House Speaker David Ralston, R-Blue Ridge
Ralston introduced two proposals early in the session that sought to address lobbyist gifts and how local government candidates file campaign reports. But his bill had flaws, including expanding the definition of a lobbyist to include just about anyone with an opinion about a cause. He backed a later fix, a $75 cap on lobbyist gifts containing its fair share of loopholes, that didn't apply to subcommittees. It also remained lax on rules about travel for public officials — something Ralston himself has enjoyed in the past. In addition, lawyers would be exempt from registering as lobbyists. Common Cause Georgia Executive Director William Perry told CL that Ralston's initial approach was "completely disingenuous." "[He showed] you can call something a ban and it can be worse than a gift cap." And state senators later called his legislation "opaque" and "shameful" before making major revisions to the ethics reform package. A revised bill still containing some loopholes unanimously passed on Sine Die with his backing.
The "Blame Obama" Award
Sen. Burt Jones, R-Jackson
Is it really necessary to codify partisan vilification of the Affordable Care Act? Apparently, the insurance agent from Jackson thinks so. Obviously assuming that the new law will raise prices, Jones proposed legislation that would require Georgia insurers to explicitly state at the bottom of bills how much of a premium hike comes as the result of the president's health care overhaul. Further, it would say that the Legislature, governor, and insurance commissioner weren't at fault. The kicker? The law would expire at the end of 2014, giving the impression that it was simply intended to give its author and other Republicans an extra bump in next year's midterm elections.
- Joeff Davis
- ED OR ALIVE: Rep. Edward Lindsey, R-Atlanta, morphed from a moderate Republican into a right-wing zombie.
The "Walking Ed" award
Rep. Edward Lindsey, R-Atlanta
We saw a glimmer of the common-sense Buckhead Republican we once knew when he implored his colleagues to buck the threats of anti-tax activist Grover Norquist and support the bed tax, which could stave off massive cuts to hospitals. Or when he proposed allowing state reservoir funds to help pay for water conservation. We'd like to see more of that person, and less of the right-wing zombie championing legislation that would allow parents to stage coups in schools, shrink Fulton County, or promote the Tennessee-Georgia border dispute as a realistic solution to the state's long-term water woes. And ease off the anti-labor union bills, too. Yes, we know you want to serve in Congress. But step away from the dark side, Ed. You're better than this.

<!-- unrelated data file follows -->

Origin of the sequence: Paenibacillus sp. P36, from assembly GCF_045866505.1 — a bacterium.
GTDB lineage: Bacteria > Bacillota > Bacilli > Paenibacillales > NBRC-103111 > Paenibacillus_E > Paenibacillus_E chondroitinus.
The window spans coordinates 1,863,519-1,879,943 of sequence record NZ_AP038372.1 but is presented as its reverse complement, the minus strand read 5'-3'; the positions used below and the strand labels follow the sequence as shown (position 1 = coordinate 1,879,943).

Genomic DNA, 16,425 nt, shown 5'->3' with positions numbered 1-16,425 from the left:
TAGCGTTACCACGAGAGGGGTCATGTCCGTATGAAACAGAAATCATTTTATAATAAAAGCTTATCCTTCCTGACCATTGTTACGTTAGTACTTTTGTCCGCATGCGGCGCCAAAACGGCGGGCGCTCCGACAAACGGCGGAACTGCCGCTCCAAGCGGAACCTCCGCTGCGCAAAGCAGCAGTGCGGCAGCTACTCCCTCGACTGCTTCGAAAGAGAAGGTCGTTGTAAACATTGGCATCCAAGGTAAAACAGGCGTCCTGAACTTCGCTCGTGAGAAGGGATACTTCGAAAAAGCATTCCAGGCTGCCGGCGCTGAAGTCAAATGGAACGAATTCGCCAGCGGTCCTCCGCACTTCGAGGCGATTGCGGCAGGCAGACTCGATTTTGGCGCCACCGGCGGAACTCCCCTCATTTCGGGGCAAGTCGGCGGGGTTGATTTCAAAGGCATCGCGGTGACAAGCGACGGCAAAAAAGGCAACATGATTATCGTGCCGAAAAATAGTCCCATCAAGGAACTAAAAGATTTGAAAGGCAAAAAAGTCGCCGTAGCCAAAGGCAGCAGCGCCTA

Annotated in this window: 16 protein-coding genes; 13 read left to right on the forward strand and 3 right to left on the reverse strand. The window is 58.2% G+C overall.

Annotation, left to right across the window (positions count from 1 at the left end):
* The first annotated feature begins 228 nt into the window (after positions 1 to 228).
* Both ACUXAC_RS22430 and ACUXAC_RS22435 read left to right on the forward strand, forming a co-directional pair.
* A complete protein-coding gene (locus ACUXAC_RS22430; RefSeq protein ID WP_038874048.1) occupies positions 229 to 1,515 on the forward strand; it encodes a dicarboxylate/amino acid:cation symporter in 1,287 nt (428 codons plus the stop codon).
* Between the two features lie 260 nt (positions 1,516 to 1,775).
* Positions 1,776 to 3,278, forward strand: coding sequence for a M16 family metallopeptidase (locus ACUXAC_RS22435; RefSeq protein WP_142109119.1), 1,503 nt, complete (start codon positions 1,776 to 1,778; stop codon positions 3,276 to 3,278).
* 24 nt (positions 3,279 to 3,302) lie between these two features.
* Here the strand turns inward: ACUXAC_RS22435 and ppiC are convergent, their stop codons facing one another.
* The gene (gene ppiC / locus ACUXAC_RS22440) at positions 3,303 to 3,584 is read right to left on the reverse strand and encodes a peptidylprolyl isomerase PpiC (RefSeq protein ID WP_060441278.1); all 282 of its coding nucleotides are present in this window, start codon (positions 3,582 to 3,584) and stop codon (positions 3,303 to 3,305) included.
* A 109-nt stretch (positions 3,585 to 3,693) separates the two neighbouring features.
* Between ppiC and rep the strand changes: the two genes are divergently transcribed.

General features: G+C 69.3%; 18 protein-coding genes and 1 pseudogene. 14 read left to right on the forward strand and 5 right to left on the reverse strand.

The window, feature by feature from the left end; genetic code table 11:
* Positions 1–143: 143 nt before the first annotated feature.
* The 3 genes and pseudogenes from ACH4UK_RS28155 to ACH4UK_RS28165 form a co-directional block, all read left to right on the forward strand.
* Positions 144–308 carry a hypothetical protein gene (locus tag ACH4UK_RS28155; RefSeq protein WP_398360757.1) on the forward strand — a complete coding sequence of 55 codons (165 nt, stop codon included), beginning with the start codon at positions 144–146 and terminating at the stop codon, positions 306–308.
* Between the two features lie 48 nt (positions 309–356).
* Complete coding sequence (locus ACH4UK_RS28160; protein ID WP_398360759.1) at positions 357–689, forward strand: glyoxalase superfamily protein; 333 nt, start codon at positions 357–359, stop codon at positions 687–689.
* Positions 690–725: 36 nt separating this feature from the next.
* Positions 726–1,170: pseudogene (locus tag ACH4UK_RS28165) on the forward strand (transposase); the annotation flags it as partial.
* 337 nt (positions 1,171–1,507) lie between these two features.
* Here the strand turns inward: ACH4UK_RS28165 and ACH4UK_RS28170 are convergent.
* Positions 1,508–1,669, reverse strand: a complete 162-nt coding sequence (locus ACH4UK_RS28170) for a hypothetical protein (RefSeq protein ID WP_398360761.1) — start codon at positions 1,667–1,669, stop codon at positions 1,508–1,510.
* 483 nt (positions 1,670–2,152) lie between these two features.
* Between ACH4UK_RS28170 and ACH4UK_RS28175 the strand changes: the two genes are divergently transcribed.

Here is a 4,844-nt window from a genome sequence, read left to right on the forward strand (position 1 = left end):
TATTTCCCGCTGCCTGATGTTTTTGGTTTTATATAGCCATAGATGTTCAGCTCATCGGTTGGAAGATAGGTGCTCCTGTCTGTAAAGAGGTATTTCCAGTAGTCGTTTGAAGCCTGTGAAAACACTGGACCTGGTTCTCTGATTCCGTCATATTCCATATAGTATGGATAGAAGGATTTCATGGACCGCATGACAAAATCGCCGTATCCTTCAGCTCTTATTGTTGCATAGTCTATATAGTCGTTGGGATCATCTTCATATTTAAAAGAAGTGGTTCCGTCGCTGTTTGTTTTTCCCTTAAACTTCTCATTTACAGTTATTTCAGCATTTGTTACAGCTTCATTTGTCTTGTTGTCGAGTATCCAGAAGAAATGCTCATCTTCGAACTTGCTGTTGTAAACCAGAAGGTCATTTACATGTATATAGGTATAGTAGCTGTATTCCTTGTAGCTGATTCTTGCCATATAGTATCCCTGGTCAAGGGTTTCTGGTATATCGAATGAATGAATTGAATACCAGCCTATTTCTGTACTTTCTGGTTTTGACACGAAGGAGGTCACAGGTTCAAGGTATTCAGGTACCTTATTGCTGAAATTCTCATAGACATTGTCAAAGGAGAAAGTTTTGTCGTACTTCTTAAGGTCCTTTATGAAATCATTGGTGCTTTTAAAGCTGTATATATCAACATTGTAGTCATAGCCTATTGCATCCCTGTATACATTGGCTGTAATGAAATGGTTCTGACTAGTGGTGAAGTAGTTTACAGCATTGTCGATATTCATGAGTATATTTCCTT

The "Hide in my Bosom" Award
Gov. Nathan Deal
State lawmakers, who serve part-time, have basically two responsibilities: cast votes and kowtow to Georgia Power's commands. The governor only made them do the latter this session. When it came time for the General Assembly to take up a bill to tax Georgia hospitals' net profits, a measure required to pull down vital federal funding, some conservatives started grumbling. They thought the policy would violate a blood oath made to Grover Norquist, the Washington, D.C.-based anti-tax activist who's made a career out of telling elected officials how to do their jobs. Rather than ask lawmakers to do what's best for the state's medical network and risk getting primaried next November for breaking a tax pledge, Deal pulled some administrative acrobatics — and found a way to task an unelected bureaucrat with the responsibility. And when he realized that lawmakers would use a bill allowing up to $300 million in public cash to be spent on subsidizing a new Atlanta Falcons stadium as a grandstanding opportunity, he walked across the street and asked Mayor Kasim Reed to handle the deal. Deal, who essentially gave former state Sen. Chip Rogers — a wing-nut favorite and re-election threat — a $150,000 golden parachute to leave the Gold Dome late last year, is the Capitol's sugar daddy, and we're all the worse off for it.
The "If I Only Had a Friend" Award
Rep. Mike Jacobs, R-Brookhaven
Another year, another bullshit bill beating up on MARTA. Jacobs, chairman of the Gold Dome's MARTA oversight committee, pulled a page from last year's legislative playbook and added a twist. In addition to giving mayors in Fulton and DeKalb counties' predominantly Republican new cities a strong hand in appointing MARTA's 12-member board, his legislation would've mandated the privatization of the transit agency's bus cleaners, payroll, paratransit drivers, and many other operations. MARTA CEO Keith Parker had already signaled that he would outsource some services. But Jacobs wanted to force his hand. In addition, he wanted to tinker with employee pension plans. Union and transit officials warned Jacobs that his moves could run afoul of federal laws and jeopardize federal funding. But Jacobs pressed on. When it appeared his bills were dead on arrival in the Senate, he snuck language into an unrelated bill, pissing off members of the upper chamber. Jacobs got his board appointment changes, but finally decided to retry his privatization scheme next year. He might want to make some buddies in the Senate between now and then.